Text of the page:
Deborah Jean Templin                                      djtemplin@aol.com

Dennis Wellnitz                                                 wellnitz@astro.umd.edu

Many email addresses can be found at gustavus.edu.  Look for the Alumni page.

Reminder:  you have 2 important things to do.  1)  Vote on November 2nd.  2)  Mail your gift to the Alumni Fund by May 31.

Happy Fall!

Sincerely,

Marcia L Stephens

1973classofficers@gustavus.edu

Campus News:

143rd Academic Year Begins

Classes began Sept. 8 with 657 first-year Gustavus students and 2,500 in all.  Long-standing orientation traditions such as the Square Dance and President’s Banquet have been joined by newer traditions like Gustie Greeter Orientation Groups and the Reading in Common program.  These newer programs were created to provide a more meaningful transition and to encourage students to meet others outside their residence hall.

Nobel Conference, The Science of Aging

The 40th Anniversary of the Nobel Conference was on the Science of Aging.  The campus hosted over 6,000 guests October 5-6 to learn about the research molecular biologist are conducting on longevity, Alzheimer’s, and delaying debilitating disease and how this impacts life expectancy, the economy, and the health-care system.

New Residence Hall

Work crews have been busy this summer and fall constructing a new residence hall on campus.  The goal is to have the building enclosed before winter.  The building, located southwest of the football field, will house 200 students in suites and apartments and is scheduled to open for fall 2005.

Gustie Pages

Looking for a dentist, doctor, lawyer, pastor, realtor, and much more?  Make it a Gustie!  The Gustie Pages is an online database of Gusties who have submitted information about their profession.  Use the Gustavus network to meet your needs or submit your professional information if you would like other Gusties to be your customers.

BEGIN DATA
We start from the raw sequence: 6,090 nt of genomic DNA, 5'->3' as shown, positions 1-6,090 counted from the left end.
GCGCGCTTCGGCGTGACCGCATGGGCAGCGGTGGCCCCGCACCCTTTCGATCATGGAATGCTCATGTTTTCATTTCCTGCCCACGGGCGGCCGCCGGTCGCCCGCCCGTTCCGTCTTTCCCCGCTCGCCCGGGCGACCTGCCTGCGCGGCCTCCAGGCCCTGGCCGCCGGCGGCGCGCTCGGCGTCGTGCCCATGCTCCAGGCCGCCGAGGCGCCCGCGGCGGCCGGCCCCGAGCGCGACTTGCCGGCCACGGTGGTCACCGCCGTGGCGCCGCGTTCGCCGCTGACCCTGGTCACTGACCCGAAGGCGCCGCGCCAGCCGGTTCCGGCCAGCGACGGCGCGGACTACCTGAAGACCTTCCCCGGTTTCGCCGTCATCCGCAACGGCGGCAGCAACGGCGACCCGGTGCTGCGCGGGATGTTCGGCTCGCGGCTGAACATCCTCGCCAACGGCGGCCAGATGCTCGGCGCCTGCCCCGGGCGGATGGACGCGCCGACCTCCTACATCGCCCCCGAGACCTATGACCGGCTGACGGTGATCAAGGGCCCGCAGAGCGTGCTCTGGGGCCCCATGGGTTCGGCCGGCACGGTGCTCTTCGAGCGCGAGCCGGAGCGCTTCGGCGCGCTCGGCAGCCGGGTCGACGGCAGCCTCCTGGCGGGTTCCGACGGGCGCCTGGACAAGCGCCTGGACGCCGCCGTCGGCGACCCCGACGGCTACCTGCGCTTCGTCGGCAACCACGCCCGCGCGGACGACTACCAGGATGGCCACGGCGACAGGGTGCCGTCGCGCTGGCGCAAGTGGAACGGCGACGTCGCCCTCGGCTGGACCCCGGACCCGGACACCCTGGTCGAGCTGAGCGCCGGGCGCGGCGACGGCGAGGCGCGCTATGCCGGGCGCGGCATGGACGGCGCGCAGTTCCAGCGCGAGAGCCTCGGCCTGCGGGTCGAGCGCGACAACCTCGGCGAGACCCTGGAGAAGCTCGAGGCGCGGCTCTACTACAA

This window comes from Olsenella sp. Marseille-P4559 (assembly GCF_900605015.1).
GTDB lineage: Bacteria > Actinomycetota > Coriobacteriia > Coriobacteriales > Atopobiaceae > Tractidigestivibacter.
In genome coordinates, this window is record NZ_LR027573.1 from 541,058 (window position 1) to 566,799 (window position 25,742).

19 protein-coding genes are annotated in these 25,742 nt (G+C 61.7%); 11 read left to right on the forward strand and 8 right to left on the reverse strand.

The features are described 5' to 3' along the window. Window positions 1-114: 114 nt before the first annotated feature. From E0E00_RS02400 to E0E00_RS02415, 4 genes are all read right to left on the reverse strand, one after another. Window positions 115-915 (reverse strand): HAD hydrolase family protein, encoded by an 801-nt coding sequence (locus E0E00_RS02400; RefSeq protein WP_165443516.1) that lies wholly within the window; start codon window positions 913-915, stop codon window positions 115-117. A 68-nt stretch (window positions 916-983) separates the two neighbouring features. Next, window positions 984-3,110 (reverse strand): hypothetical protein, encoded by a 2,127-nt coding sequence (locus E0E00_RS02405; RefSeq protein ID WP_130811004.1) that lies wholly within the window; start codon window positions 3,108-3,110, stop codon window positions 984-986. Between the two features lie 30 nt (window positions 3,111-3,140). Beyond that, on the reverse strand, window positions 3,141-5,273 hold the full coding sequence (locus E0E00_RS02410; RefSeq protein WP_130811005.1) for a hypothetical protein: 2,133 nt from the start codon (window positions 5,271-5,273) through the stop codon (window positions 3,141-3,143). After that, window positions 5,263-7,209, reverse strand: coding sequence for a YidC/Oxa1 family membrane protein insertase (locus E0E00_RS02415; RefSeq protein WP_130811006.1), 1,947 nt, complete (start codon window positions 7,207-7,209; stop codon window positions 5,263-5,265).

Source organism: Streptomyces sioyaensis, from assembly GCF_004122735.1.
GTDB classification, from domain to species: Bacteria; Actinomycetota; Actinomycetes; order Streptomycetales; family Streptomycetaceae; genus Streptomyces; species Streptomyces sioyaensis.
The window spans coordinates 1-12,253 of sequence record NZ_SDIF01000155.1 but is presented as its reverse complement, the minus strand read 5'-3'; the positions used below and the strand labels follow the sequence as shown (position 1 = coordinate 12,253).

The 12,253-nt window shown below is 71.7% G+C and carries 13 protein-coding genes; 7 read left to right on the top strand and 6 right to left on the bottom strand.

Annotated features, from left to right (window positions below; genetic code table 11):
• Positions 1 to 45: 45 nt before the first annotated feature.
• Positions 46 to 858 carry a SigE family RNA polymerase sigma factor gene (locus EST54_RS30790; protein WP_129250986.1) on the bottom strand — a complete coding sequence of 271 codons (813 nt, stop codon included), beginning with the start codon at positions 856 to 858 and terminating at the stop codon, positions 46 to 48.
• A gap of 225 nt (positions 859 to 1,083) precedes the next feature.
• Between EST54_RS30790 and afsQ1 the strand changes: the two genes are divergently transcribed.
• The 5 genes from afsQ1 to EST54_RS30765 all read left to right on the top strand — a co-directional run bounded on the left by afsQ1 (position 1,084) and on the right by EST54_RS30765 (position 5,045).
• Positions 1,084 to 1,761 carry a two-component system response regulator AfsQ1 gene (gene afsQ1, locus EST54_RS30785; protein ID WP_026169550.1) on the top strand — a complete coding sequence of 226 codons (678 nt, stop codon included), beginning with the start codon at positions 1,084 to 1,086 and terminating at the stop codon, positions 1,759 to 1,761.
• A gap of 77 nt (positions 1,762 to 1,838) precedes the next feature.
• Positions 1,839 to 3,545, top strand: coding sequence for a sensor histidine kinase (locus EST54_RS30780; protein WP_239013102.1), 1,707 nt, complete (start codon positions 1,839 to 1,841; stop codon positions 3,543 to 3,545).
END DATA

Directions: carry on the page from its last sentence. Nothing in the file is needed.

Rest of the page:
Athletics Hall of Fame

The Gustavus Adolphus College Athletics Department has chosen eight individuals for induction into its Athletics Hall of Fame.  The 2004 inductees include Lori Allen ’88 (golf), Jim Chalin ’76 (basketball), Bruce Edwards ’77 (ice hockey), Barb Jaeger ’88 (soccer), Dean Kraus ’89 (football), Pachi Lopez ’71 (soccer), Greg Peterson ’88 (golf), and Gary Reinholtz (long-time athletic trainer, benefactor).  This group was honored at the Athletics Hall of Fame Banquet, which was Saturday, October 16.

Extraordinary Place

Gustavus is once again ranked among the top 100 liberal arts colleges in the nation in U.S. News and World Report's annual college rankings.  Gustavus is one of five Minnesota colleges in the top 100 national liberal arts colleges for overall quality (Carleton, Macalester, St. Olaf, Gustavus, St. John’s).  The ranking groups schools into categories based on a national educational classification that includes national liberal arts colleges, national doctoral universities (University of Minnesota, St. Thomas), regional master's degree-granting universities (Hamline, St. Catherine’s, Bethel, Augsburg), and comprehensive regional colleges (Concordia-St Paul).

Upcoming Events

  • Christmas in Christ Chapel: “Seasons of Promise” – December 3-5
  • St. Lucia Festival – December 9
  • Class of 1954 and 50 Year Club Reunion – May 27-28
  • Class Reunions for 1960, 1965, 1970, 1975, 1980, 1985, 1990, 1995, 2000 – October 7-9, 2005